Cold Crashing in a Conical - Home Brew Forums
Home Brew Forums > Home Brewing Beer > Fermentation & Yeast > Cold Crashing in a Conical

Reply
 
Thread Tools
Old 02-02-2011, 11:46 PM   #1
HopBlooded
Recipes 
 
Dec 2009
Yakima, WA
Posts: 77


I've been pretty disappointed with the clarity of my last few batches and have decided to cold crash the IPA I brewed to see if that helps. It's a 10 gallon batch in a 14 gallon Blichmann Fermenator. I didn't want to suck any sanitizer (or bad guys) through the airlock, so I capped everything off, essentially making an airtight vessel, before sticking it in the refrigerator. My worry is the vacuum that is created when the temp drops and damaging something, but I have to believe that the fermenter is solid enough to handle it. Or is it? What's the best practice here?

Thanks!



 
Reply With Quote
Old 02-03-2011, 01:11 PM   #2
MalFet
/bɪər nɜrd/
HBT_LIFETIMESUPPORTER.png
 
MalFet's Avatar
Recipes 
 
May 2010
NYC / Kathmandu
Posts: 8,632
Liked 1472 Times on 975 Posts


Quote:
Originally Posted by HopBlooded View Post
I've been pretty disappointed with the clarity of my last few batches and have decided to cold crash the IPA I brewed to see if that helps. It's a 10 gallon batch in a 14 gallon Blichmann Fermenator. I didn't want to suck any sanitizer (or bad guys) through the airlock, so I capped everything off, essentially making an airtight vessel, before sticking it in the refrigerator. My worry is the vacuum that is created when the temp drops and damaging something, but I have to believe that the fermenter is solid enough to handle it. Or is it? What's the best practice here?

Thanks!
You certainly won't damage the fermentor. You'll get noticeable pressure differentials as your headspace contracts, but it won't hurt in any way your blichmann-tough conical. I don't own one, but I've kicked the tires on a few and I suspect you could stage live-ammunition recreations of famous civil war battles in one of those things without scuffing metal.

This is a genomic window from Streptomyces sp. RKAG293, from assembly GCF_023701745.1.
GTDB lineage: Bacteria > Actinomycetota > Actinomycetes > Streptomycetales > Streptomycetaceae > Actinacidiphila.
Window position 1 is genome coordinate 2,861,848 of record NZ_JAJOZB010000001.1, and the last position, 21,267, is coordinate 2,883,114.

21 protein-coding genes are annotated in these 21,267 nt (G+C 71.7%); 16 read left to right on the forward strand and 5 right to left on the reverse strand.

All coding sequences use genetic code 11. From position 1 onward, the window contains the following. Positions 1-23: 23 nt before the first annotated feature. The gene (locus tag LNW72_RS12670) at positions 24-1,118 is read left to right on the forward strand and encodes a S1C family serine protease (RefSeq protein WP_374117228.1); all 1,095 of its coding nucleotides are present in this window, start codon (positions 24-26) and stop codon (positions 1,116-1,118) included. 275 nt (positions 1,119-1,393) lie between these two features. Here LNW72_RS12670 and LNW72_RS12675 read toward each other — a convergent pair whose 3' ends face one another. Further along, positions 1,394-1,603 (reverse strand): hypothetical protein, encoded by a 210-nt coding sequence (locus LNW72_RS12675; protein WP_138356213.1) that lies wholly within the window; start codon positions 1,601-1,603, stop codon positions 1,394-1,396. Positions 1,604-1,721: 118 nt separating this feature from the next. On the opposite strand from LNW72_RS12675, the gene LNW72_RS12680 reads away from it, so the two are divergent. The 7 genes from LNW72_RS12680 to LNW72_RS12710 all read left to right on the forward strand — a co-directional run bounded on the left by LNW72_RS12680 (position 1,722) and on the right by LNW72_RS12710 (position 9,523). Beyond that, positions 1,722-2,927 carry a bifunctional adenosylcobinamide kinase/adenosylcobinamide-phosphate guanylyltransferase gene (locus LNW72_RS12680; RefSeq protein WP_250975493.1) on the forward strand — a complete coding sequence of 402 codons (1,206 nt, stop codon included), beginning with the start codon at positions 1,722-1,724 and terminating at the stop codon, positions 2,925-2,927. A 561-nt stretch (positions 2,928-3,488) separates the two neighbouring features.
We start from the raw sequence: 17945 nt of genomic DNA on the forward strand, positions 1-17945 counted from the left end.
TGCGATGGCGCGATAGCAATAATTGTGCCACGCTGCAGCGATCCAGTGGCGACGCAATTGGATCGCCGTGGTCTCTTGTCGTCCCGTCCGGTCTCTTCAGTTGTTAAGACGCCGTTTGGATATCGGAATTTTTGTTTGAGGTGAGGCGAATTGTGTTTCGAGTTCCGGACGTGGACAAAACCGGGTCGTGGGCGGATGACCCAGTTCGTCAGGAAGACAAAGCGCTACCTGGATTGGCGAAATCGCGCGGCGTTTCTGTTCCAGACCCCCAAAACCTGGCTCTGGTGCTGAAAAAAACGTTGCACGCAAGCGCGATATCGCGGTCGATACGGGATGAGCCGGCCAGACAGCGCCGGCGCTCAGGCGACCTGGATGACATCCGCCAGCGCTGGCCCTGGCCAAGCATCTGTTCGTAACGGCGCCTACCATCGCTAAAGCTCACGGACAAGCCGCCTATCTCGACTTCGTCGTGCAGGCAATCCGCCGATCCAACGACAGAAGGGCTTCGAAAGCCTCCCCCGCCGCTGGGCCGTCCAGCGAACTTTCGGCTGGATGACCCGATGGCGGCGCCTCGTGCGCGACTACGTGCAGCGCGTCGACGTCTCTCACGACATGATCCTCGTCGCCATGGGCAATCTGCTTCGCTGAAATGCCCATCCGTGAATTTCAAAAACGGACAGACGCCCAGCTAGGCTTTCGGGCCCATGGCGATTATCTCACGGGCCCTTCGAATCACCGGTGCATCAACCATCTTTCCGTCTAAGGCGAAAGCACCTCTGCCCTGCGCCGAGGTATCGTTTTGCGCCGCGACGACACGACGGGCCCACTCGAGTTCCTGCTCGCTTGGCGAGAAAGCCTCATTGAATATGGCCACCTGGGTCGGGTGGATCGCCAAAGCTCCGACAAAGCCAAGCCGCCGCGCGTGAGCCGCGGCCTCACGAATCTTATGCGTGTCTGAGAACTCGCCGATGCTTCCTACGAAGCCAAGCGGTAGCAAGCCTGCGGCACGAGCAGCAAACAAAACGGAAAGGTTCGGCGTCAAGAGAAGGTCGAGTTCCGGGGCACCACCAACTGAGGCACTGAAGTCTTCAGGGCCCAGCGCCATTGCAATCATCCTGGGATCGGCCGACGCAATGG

One thing worth considering, though, is how you're going to open the valve. You'll suck in a lot of air as soon as you do, which will (to some extent) defeat the whole purpose of sealing off in the first place. Bobby_M had a thread around here somewhere trying to figure out this problem. IIRC, the HBT team came up with some pretty elaborate solutions.



 
Reply With Quote
Old 02-03-2011, 03:20 PM   #3
HopBlooded
Recipes 
 
Dec 2009
Yakima, WA
Posts: 77

Thanks for the response. I realized last night that I would have to break the seal to dump the yeast anyway and that I probably overthought the whole thing. I'll look around for the thread you mentioned. One thought I had was to hook up CO2 at a very low pressure, say 1-2 psi, during the cold crash period to alleviate the vacuum without introducing oxygen or bad guys. Might be a bit over the top and a solution to a problem that really doesn't exist. Thanks again!

 
Reply With Quote
Old 02-03-2011, 03:22 PM   #4
MalFet
/bɪər nɜrd/
HBT_LIFETIMESUPPORTER.png
 
MalFet's Avatar
Recipes 
 
May 2010
NYC / Kathmandu
Posts: 8,632
Liked 1472 Times on 975 Posts


Quote:
Originally Posted by HopBlooded View Post
Might be a bit over the top and a solution to a problem that really doesn't exist.
That's what we do best here

 
Reply With Quote
Old 02-03-2011, 03:41 PM   #5
HopBlooded
Recipes 
 
Dec 2009
Yakima, WA
Posts: 77

Funny you should say that, Bobby_M (and others) actually alluded to the phenomenon of solving nonexistent problems in that thread.



 
Reply With Quote
Reply
Thread Tools


Similar Threads
Thread Thread Starter Forum Replies Last Post
Cold Crashing 101 mrbeachroach Fermentation & Yeast 3 11-22-2011 07:17 PM
Cold Crashing: How long? tamoore Fermentation & Yeast 10 05-11-2010 10:34 PM
cold crashing steve25 Fermentation & Yeast 3 02-21-2010 02:05 PM
Cold Crashing notiniowa Fermentation & Yeast 4 01-21-2010 11:34 PM
cold crashing JoshuaWhite5522 Fermentation & Yeast 1 11-23-2009 08:25 PM


Forum Jump